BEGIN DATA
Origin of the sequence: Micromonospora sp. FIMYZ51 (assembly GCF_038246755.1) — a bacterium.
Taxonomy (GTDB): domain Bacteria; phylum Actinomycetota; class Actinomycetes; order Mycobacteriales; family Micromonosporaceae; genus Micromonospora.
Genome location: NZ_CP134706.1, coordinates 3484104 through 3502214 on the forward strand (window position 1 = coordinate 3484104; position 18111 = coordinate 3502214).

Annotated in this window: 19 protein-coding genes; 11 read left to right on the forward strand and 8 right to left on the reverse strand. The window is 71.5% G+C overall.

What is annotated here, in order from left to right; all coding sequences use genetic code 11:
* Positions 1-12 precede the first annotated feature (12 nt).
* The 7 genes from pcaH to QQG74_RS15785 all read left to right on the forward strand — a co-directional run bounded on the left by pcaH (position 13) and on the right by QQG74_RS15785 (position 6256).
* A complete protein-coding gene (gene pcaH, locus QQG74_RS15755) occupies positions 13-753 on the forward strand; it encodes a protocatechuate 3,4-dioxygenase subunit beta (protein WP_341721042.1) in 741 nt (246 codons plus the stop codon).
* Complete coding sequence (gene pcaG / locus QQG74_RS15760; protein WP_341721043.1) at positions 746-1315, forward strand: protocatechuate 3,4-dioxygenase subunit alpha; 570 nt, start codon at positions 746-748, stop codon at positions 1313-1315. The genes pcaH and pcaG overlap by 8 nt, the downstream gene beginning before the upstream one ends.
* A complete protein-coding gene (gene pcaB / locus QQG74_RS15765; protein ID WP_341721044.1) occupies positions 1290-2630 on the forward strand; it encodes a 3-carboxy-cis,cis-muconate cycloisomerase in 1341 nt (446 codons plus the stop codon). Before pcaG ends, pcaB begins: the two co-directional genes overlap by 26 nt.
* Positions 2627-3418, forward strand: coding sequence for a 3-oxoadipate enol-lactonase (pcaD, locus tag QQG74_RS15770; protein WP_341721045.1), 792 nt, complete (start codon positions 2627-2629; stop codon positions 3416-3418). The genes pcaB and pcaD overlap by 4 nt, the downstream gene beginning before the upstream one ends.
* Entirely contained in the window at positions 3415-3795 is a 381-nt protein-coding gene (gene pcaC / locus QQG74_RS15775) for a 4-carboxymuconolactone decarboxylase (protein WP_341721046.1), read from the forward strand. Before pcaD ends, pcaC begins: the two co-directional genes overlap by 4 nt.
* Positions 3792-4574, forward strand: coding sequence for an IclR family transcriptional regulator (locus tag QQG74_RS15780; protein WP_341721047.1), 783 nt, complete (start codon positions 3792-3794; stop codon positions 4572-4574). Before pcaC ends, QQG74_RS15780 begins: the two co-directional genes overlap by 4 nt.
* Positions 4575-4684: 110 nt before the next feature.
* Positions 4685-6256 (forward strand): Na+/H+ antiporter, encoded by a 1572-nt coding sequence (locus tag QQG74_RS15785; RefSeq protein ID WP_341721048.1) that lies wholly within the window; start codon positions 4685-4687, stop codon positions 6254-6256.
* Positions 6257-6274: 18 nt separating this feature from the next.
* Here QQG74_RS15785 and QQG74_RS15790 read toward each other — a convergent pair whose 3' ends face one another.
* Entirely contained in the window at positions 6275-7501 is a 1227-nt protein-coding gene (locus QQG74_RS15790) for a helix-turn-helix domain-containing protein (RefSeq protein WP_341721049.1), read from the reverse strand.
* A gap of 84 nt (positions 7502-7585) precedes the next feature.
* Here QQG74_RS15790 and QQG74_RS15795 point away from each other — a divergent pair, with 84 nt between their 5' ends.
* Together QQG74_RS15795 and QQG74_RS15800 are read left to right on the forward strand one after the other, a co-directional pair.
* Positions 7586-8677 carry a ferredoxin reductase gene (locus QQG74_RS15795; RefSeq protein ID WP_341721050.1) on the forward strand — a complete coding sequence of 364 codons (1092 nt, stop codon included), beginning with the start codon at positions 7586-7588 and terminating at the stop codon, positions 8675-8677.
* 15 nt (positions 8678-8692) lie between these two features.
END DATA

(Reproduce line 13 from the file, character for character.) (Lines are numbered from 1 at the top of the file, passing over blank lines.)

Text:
* Positions 3792-4574, forward strand: coding sequence for an IclR family transcriptional regulator (locus tag QQG74_RS15780; protein WP_341721047.1), 783 nt, complete (start codon positions 3792-3794; stop codon positions 4572-4574). Before pcaC ends, QQG74_RS15780 begins: the two co-directional genes overlap by 4 nt.